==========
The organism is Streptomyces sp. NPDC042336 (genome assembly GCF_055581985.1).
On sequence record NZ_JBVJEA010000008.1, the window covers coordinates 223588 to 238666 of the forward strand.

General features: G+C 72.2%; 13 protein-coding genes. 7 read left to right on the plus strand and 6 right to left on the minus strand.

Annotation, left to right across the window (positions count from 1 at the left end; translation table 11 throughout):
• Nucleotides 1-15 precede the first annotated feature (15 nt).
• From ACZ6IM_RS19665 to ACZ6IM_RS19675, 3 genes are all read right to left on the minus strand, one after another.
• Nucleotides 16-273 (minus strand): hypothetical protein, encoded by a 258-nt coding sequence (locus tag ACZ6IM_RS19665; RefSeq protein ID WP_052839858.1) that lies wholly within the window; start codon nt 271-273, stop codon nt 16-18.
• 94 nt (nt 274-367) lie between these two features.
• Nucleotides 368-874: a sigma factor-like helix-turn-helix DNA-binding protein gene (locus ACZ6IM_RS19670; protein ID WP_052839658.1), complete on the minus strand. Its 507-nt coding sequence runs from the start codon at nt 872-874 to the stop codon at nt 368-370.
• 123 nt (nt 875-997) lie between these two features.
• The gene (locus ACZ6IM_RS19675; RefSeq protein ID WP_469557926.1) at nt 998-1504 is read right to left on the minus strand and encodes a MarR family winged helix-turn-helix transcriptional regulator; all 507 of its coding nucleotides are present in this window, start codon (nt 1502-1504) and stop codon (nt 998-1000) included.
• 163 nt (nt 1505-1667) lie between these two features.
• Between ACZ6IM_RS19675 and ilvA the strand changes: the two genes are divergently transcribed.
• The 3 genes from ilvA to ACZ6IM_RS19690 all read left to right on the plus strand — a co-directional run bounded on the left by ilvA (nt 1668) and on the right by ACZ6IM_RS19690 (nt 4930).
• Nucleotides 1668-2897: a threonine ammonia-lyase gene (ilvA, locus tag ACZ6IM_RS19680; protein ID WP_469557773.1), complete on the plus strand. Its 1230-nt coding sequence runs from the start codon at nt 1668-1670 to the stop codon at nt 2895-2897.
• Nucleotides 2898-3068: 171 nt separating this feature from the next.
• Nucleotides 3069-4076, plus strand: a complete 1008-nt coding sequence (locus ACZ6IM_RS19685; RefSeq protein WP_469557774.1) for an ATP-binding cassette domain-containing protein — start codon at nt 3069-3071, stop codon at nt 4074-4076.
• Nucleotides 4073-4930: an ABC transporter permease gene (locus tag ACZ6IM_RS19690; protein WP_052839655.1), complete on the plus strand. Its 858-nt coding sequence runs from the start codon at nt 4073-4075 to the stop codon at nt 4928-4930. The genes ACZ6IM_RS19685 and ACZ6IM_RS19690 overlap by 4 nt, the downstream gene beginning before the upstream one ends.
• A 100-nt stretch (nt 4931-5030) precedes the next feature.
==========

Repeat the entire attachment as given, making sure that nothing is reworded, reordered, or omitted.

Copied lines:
The organism is Streptomyces sp. NPDC042336 (genome assembly GCF_055581985.1).
On sequence record NZ_JBVJEA010000008.1, the window covers coordinates 223588 to 238666 of the forward strand.

General features: G+C 72.2%; 13 protein-coding genes. 7 read left to right on the plus strand and 6 right to left on the minus strand.

Annotation, left to right across the window (positions count from 1 at the left end; translation table 11 throughout):
• Nucleotides 1-15 precede the first annotated feature (15 nt).
• From ACZ6IM_RS19665 to ACZ6IM_RS19675, 3 genes are all read right to left on the minus strand, one after another.
• Nucleotides 16-273 (minus strand): hypothetical protein, encoded by a 258-nt coding sequence (locus tag ACZ6IM_RS19665; RefSeq protein ID WP_052839858.1) that lies wholly within the window; start codon nt 271-273, stop codon nt 16-18.
• 94 nt (nt 274-367) lie between these two features.
• Nucleotides 368-874: a sigma factor-like helix-turn-helix DNA-binding protein gene (locus ACZ6IM_RS19670; protein ID WP_052839658.1), complete on the minus strand. Its 507-nt coding sequence runs from the start codon at nt 872-874 to the stop codon at nt 368-370.
• 123 nt (nt 875-997) lie between these two features.
• The gene (locus ACZ6IM_RS19675; RefSeq protein ID WP_469557926.1) at nt 998-1504 is read right to left on the minus strand and encodes a MarR family winged helix-turn-helix transcriptional regulator; all 507 of its coding nucleotides are present in this window, start codon (nt 1502-1504) and stop codon (nt 998-1000) included.
• 163 nt (nt 1505-1667) lie between these two features.
• Between ACZ6IM_RS19675 and ilvA the strand changes: the two genes are divergently transcribed.
• The 3 genes from ilvA to ACZ6IM_RS19690 all read left to right on the plus strand — a co-directional run bounded on the left by ilvA (nt 1668) and on the right by ACZ6IM_RS19690 (nt 4930).
• Nucleotides 1668-2897: a threonine ammonia-lyase gene (ilvA, locus tag ACZ6IM_RS19680; protein ID WP_469557773.1), complete on the plus strand. Its 1230-nt coding sequence runs from the start codon at nt 1668-1670 to the stop codon at nt 2895-2897.
• Nucleotides 2898-3068: 171 nt separating this feature from the next.
• Nucleotides 3069-4076, plus strand: a complete 1008-nt coding sequence (locus ACZ6IM_RS19685; RefSeq protein WP_469557774.1) for an ATP-binding cassette domain-containing protein — start codon at nt 3069-3071, stop codon at nt 4074-4076.
• Nucleotides 4073-4930: an ABC transporter permease gene (locus tag ACZ6IM_RS19690; protein WP_052839655.1), complete on the plus strand. Its 858-nt coding sequence runs from the start codon at nt 4073-4075 to the stop codon at nt 4928-4930. The genes ACZ6IM_RS19685 and ACZ6IM_RS19690 overlap by 4 nt, the downstream gene beginning before the upstream one ends.
• A 100-nt stretch (nt 4931-5030) precedes the next feature.